just outside of town. It was so beautiful! It was also really helpful to have some time to rest and get adjusted to the time difference. On Monday morning we left the guest house and headed to Wilson airport to take an MAF flight to a town just inside the Kenyan border (Migori). It was so much fun to get to take an MAF flight again (even though it made me a bit queasy)—it brought back a lot of fun memories from growing up with a missionary pilot dad :) particularly because the pilot’s daughter was able to join us for the flight—just for the chance to fly with her dad, which I was able to do a few times growing up.

Departing Wilson Airport for Migori, Kenya

Just before takeoff

The youngest flyer


Ground transport to the village

A ride from City of Hope was waiting for us in Migori to take us
across the border into Tanzania (about 15 min) and then another 45
minutes to City of Hope. Africa is SO beautiful! I loved seeing all
the trees, and the locals going about their days, many of the women
balancing large bags and baskets so perfectly on their heads, all the
dust being kicked up from the dirt roads. There is a side of me that
comes alive in third world cultures that is easily and often lost in
the US. It has been incredibly special to reconnect with that part of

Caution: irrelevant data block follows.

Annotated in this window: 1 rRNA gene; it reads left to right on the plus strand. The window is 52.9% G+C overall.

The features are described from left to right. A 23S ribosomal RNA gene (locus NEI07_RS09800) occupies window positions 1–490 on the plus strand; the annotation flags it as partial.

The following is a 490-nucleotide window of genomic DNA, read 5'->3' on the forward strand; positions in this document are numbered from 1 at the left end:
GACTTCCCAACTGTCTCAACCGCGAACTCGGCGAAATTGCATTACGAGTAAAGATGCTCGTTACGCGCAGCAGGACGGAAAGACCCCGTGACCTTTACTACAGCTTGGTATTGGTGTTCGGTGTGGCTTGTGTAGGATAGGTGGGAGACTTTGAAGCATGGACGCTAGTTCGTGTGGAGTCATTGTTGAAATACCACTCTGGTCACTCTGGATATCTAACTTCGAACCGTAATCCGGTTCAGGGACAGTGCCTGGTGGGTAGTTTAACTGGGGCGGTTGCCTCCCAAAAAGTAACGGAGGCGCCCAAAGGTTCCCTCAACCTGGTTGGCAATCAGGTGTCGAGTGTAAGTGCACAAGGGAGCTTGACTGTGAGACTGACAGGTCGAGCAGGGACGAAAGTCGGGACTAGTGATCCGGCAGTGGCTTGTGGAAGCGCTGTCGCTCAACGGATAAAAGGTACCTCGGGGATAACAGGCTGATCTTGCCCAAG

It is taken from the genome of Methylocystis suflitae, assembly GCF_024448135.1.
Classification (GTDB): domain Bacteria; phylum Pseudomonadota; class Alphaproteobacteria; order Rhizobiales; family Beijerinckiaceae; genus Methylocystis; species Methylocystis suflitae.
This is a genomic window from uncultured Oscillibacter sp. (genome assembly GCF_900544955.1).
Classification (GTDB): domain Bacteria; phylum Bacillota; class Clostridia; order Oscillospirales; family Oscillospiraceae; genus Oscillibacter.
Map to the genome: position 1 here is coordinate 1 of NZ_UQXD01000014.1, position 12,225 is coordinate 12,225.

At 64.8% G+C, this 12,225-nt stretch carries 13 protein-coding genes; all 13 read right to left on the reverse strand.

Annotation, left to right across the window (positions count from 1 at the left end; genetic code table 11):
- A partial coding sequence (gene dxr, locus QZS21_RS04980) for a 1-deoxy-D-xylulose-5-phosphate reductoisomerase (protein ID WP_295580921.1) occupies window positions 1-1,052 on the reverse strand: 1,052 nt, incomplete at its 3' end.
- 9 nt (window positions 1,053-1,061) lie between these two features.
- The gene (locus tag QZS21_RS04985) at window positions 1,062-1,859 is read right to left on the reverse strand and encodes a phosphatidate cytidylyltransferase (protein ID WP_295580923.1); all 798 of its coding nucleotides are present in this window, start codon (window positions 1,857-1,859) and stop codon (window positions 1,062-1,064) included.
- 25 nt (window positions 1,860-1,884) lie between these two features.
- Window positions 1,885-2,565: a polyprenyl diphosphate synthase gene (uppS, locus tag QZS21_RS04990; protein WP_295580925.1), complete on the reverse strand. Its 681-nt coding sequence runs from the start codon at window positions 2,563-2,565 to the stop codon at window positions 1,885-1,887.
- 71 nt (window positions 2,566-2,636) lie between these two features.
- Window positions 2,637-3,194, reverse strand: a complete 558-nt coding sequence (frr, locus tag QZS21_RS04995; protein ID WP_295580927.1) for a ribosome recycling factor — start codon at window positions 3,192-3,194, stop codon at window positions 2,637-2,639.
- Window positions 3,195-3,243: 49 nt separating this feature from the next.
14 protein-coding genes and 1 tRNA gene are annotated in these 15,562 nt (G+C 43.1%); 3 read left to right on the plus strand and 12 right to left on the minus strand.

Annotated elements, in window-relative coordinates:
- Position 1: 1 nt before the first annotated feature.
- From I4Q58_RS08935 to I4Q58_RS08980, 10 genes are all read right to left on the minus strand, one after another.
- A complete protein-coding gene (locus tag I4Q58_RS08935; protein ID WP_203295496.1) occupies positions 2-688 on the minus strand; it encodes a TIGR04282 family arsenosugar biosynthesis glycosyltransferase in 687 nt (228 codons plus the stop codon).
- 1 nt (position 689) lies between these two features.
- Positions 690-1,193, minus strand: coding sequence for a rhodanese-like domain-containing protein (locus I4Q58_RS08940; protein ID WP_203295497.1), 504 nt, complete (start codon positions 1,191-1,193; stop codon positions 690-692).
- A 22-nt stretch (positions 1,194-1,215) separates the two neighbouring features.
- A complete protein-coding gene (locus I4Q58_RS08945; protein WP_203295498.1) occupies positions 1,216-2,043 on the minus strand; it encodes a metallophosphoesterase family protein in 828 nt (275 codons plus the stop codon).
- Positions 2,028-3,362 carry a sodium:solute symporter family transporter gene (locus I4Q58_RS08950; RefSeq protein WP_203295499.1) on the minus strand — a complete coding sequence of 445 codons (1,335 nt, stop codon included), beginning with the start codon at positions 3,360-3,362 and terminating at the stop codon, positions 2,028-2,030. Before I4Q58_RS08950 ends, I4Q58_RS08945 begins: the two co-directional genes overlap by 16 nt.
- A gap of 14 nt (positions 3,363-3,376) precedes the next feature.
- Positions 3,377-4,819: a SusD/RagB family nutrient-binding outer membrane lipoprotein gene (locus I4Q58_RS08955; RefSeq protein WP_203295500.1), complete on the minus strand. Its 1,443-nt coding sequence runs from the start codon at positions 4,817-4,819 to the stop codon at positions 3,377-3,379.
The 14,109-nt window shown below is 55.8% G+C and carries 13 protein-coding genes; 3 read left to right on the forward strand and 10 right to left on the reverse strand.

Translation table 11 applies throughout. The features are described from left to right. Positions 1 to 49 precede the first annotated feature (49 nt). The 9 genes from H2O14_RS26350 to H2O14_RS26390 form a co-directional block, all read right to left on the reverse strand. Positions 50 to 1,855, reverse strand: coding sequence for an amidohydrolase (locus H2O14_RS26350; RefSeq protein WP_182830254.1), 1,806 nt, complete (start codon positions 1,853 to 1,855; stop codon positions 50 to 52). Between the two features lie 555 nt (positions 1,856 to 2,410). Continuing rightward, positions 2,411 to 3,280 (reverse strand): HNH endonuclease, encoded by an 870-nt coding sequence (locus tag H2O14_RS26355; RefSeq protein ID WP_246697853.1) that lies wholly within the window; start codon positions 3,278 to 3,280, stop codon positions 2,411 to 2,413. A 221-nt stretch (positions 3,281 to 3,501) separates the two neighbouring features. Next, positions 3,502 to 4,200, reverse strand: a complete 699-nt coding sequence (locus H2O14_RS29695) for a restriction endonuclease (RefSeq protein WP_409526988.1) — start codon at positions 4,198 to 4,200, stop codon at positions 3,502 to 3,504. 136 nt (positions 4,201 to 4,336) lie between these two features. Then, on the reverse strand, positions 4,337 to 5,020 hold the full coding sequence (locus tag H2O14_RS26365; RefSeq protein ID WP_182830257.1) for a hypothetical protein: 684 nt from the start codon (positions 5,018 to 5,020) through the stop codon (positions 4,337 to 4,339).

myself. It makes me so happy to watch Wren and True fit so comfortably
into this culture which they have spent part of their very young
lives; I smile knowing they are growing up as Missionary Kids and how
special this time will always be to them.

As we pulled up to City of Hope I could see all the children
in their uniforms standing together, dancing and clapping as they sang
a special welcome song for us. After their song they all rushed toward
us with huge smiles on their faces, eager to ask us our names, hold
our hands and give us hugs. These children are so sweet and welcoming. They offer their love eagerly, without even knowing who you are. They radiate delight and joy, and it makes me eager to learn how to love and experience joy like that; that comes from deep within.

Everything about life is completely different than it was a week ago,
and I am soaking it all in. This morning I enjoyed waking up before
the sun without an alarm – watching the sun bring everything alive,
listening to the birds chirp and the children sing praise songs—it was
the perfect way to start my first full day in the place I will call
home for the next three months. It was fun (and exhausting) to
experience a bit of African life—washing dishes and cleaning out